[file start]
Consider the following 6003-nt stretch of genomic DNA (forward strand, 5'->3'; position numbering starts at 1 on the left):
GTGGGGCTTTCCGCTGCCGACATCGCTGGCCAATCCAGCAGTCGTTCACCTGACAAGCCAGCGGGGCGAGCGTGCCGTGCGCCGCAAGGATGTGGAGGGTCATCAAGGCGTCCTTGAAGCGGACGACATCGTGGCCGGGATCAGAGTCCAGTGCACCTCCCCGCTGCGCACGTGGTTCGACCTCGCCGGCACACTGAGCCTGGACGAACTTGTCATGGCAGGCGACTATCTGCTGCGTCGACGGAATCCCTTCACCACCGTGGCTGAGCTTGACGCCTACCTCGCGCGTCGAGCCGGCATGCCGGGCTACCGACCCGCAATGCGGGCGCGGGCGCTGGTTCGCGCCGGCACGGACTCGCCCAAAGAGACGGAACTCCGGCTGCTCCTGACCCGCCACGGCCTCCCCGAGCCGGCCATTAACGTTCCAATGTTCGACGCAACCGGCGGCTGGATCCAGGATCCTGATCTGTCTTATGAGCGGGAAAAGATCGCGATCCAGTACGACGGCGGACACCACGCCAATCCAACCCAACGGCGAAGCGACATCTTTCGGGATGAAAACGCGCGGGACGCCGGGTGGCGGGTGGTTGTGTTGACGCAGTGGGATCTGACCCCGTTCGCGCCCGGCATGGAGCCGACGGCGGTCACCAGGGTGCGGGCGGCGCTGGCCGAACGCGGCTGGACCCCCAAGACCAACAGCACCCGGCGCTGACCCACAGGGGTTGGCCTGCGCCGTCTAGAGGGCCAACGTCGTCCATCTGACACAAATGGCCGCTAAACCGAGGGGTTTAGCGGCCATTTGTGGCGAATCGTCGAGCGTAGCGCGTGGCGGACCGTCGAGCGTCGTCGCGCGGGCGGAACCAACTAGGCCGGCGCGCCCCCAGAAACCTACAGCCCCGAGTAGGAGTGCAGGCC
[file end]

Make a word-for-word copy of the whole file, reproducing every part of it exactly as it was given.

Consider the following 6003-nt stretch of genomic DNA (forward strand, 5'->3'; position numbering starts at 1 on the left):
GTGGGGCTTTCCGCTGCCGACATCGCTGGCCAATCCAGCAGTCGTTCACCTGACAAGCCAGCGGGGCGAGCGTGCCGTGCGCCGCAAGGATGTGGAGGGTCATCAAGGCGTCCTTGAAGCGGACGACATCGTGGCCGGGATCAGAGTCCAGTGCACCTCCCCGCTGCGCACGTGGTTCGACCTCGCCGGCACACTGAGCCTGGACGAACTTGTCATGGCAGGCGACTATCTGCTGCGTCGACGGAATCCCTTCACCACCGTGGCTGAGCTTGACGCCTACCTCGCGCGTCGAGCCGGCATGCCGGGCTACCGACCCGCAATGCGGGCGCGGGCGCTGGTTCGCGCCGGCACGGACTCGCCCAAAGAGACGGAACTCCGGCTGCTCCTGACCCGCCACGGCCTCCCCGAGCCGGCCATTAACGTTCCAATGTTCGACGCAACCGGCGGCTGGATCCAGGATCCTGATCTGTCTTATGAGCGGGAAAAGATCGCGATCCAGTACGACGGCGGACACCACGCCAATCCAACCCAACGGCGAAGCGACATCTTTCGGGATGAAAACGCGCGGGACGCCGGGTGGCGGGTGGTTGTGTTGACGCAGTGGGATCTGACCCCGTTCGCGCCCGGCATGGAGCCGACGGCGGTCACCAGGGTGCGGGCGGCGCTGGCCGAACGCGGCTGGACCCCCAAGACCAACAGCACCCGGCGCTGACCCACAGGGGTTGGCCTGCGCCGTCTAGAGGGCCAACGTCGTCCATCTGACACAAATGGCCGCTAAACCGAGGGGTTTAGCGGCCATTTGTGGCGAATCGTCGAGCGTAGCGCGTGGCGGACCGTCGAGCGTCGTCGCGCGGGCGGAACCAACTAGGCCGGCGCGCCCCCAGAAACCTACAGCCCCGAGTAGGAGTGCAGGCC